Shiplap without the cost!

 

 

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Faux shiplap walls

 

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To create faux shiplap:

Mr. Mechanic and I started by purchasing two 4-x-8  plywood sheets from Lowe’s.  We needed to shiplap a 6×6 wall and one board would have left us two shiplap boards short. (Now I have extra boards for my next shiplap project.) The plywood we purchased is sized at 96 inches  by 48 inches and cost $13.48 for each sheet.  By cutting the plywood into 6 inch wide planks we knew that we could get 8 boards per plywood sheet!  The nice folks at Lowe’s cut these boards into 6 inch wide strips for us! The plywood we chose is pre-primed and looks pink!  Check out the plywood link to see exactly what we purchased.  If you’re a military family like us, don’t forget to get your 10% military discount at Lowe’s.

 

 

 

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The planks have splintered edges on the cut sides, so we hand sanded them smooth.  When we tried to use an orbital, power-sander it caused it to splinter the edges more.  Hand sanding seemed to leave a smoother edge anyway.  I can’t stress enough how important this step was.  We got frustrated later, in the painting stage, when any splinters or rough edges showed up because of our lack of sanding. We did not have to sand the surfaces of the boards on this particular plywood. All of this sanding may sound labor intensive, but it went quickly; I got to spend some “quality” time with the mechanic.

We used a stud finder to find and mark our wall studs.  I drew a pencil line from top to bottom where the studs were. We wanted to make sure that all of our nails would go into a stud.

 

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You can pre-paint all your boards but you would also need to pre-paint your wall too because the wall will show through a little bit. We decided to paint and install the planks at the same time.  We used Valspar Signature paint from Lowe’s.  We painted the only the  bottom edge of a plank, making sure to get off any excess paint drips immediately.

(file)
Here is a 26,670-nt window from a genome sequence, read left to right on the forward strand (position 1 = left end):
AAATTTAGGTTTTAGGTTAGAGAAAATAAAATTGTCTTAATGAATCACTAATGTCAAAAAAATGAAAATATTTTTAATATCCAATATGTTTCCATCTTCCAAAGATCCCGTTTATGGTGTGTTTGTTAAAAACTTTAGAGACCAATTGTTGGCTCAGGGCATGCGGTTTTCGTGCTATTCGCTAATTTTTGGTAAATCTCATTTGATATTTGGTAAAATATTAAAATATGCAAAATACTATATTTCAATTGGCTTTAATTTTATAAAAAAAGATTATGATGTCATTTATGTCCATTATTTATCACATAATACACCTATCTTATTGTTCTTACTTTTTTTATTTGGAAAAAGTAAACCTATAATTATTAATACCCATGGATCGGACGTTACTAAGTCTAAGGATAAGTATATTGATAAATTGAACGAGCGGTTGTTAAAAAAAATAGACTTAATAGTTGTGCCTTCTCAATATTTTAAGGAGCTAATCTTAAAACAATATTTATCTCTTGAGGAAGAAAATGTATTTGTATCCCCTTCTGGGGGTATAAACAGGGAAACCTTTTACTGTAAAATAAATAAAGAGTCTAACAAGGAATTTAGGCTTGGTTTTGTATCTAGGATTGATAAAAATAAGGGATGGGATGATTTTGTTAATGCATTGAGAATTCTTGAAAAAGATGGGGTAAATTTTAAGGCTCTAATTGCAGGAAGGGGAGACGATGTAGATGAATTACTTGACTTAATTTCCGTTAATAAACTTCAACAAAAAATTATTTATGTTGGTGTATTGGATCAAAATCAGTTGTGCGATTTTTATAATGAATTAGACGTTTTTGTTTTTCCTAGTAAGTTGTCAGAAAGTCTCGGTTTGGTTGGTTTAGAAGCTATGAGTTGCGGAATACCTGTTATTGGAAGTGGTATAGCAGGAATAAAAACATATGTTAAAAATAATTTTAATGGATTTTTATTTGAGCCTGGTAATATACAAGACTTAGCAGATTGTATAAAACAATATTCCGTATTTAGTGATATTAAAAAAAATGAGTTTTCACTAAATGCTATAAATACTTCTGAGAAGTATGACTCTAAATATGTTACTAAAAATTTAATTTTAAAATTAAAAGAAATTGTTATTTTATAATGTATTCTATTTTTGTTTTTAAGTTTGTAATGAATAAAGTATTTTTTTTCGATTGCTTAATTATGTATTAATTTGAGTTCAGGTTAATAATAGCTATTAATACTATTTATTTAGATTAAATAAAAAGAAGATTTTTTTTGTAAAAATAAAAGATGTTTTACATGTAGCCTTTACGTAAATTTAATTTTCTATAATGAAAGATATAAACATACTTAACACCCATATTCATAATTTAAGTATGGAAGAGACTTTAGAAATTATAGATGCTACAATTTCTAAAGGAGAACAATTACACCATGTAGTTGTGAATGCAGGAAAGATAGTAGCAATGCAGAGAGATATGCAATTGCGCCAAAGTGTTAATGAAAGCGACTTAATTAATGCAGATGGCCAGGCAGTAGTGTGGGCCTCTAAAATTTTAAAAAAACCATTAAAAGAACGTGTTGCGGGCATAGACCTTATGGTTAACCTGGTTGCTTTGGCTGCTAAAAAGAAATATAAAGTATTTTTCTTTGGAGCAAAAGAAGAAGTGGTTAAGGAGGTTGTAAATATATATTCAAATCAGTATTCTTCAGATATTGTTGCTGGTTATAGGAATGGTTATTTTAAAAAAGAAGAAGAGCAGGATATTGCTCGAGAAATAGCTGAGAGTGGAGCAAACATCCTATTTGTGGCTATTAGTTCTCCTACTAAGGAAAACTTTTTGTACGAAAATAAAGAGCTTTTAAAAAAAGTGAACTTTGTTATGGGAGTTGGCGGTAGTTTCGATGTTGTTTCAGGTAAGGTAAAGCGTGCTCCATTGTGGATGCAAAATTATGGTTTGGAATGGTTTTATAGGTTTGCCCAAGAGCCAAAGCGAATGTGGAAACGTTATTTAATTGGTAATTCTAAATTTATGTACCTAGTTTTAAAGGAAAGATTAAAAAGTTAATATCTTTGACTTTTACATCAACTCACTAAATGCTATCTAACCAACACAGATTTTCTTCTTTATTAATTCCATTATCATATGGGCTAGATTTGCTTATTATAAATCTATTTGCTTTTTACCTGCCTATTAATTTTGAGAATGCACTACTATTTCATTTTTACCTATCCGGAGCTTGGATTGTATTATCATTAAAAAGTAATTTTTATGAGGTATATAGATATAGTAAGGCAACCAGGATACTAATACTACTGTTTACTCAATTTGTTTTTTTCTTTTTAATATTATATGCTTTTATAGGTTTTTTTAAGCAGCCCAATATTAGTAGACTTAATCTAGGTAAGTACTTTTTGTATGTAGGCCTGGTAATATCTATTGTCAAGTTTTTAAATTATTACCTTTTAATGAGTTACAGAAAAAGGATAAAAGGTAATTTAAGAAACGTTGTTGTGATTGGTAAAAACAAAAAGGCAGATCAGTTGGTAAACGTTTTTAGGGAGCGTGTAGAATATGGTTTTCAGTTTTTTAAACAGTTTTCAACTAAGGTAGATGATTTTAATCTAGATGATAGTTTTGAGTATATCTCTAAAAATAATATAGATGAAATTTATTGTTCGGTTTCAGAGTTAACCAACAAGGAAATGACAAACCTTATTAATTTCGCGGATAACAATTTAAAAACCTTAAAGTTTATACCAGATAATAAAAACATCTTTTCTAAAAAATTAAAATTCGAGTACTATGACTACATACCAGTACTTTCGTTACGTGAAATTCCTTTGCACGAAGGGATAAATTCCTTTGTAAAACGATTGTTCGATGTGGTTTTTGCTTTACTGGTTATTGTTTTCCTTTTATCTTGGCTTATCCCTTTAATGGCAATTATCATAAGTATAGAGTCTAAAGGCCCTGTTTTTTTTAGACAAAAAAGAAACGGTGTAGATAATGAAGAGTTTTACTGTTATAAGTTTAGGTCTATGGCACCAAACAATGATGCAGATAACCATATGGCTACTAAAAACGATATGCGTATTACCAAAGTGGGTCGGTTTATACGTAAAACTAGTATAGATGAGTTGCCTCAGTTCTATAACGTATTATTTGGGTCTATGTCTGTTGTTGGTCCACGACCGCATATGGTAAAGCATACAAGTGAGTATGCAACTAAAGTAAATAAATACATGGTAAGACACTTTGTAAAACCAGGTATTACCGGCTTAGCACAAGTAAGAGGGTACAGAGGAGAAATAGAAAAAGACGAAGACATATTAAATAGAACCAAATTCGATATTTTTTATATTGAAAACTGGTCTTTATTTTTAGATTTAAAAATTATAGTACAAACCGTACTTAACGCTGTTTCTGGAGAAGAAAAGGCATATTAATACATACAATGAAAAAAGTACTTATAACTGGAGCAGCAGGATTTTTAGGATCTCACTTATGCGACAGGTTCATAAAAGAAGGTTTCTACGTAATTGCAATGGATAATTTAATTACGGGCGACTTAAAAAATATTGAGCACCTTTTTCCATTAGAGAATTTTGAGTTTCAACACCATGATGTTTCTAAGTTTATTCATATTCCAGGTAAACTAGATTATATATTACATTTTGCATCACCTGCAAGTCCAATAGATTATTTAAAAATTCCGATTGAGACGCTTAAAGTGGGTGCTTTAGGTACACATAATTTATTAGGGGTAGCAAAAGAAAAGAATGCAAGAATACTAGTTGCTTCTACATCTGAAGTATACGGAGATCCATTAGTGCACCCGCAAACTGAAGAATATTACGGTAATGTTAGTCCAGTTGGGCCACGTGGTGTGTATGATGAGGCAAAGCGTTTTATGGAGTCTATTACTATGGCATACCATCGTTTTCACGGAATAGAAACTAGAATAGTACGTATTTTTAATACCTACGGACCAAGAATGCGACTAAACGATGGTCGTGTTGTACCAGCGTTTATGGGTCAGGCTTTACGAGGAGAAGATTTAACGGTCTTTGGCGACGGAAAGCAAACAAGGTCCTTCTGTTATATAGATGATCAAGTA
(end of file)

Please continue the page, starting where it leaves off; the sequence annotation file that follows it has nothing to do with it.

Making sure that our plank was level, we nailed it to the studs. (the pencil marks for our studs was our guide to help us see where our studs were.) We used nails near the top and bottom of each board to help prevent any warping at a later time. We used a nail gun but you can nail it by hand too.  At this point, I would finish painting the plank, making sure to fully paint the top edge of the plank too.  Small seams will make it where the wall shows through.  We made sure the seams that were showing were painted the same as the planks.  To help achieve this, while painting my top edge and face of my planks, I also painted the wall above the plank about an inch.

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Mr. Mechanic and I used nickels to provide us even spacing between the planks.  This spacing is necessary to achieve the shiplap appearance.  Be careful not to let paint build up between the spaces. I even used some folded sheets of paper to wipe out any excess paint from the seams.

 

 

 

 

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We continue up the wall, attaching and painting as we went. When we got to the light fixture, Mr. Mechanic removed it.

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Using a jigsaw, he cut out the spot where the light fixture goes.  Mr. Mechanic used the face plate of the light fixture as a pattern.  He to drew on the round shape that needed to be cut out.  There might be better ways to do this, but it worked the first time for us!  I figured that if I HAD to cut the board in half to get it around the light fixture, that it would be OK.  I would just fill in the cut above the fixture with spackling compound.  But Mr. Mechanic  was able to make the circle without cutting above it.  “Jeeze-O-Man”, I said. (wiping the sweat from my brow.)

Perfect fit; I do my happy dance!

 

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Once all the planks were installed, we decided to finish off our edges of shiplap by installing some trim. We used inside corner wall panel molding that we purchased at Lowe’s, but you can really use any kind of molding that you like.

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You are left with lots of tiny holes where the nails went. We filled them with lightweight spackling. You only need to use your finger to fill the tiny spots.

 

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Once all the holes are filled, apply another coat of paint on the whole surface.  I actually used two more coats of paint to achieve the finish that I was looking for.  I also painted the trim two coats.

 

 

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Looks like real shiplap to me!

 

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I love how the faux shiplap dressed up this bathroom.

Note: see how I refinished these vinyl (Thermafoil) cabinets in this blog under “Thermafoil cabinet makeovers”

 

 

 

2 thoughts on “Shiplap without the cost!”

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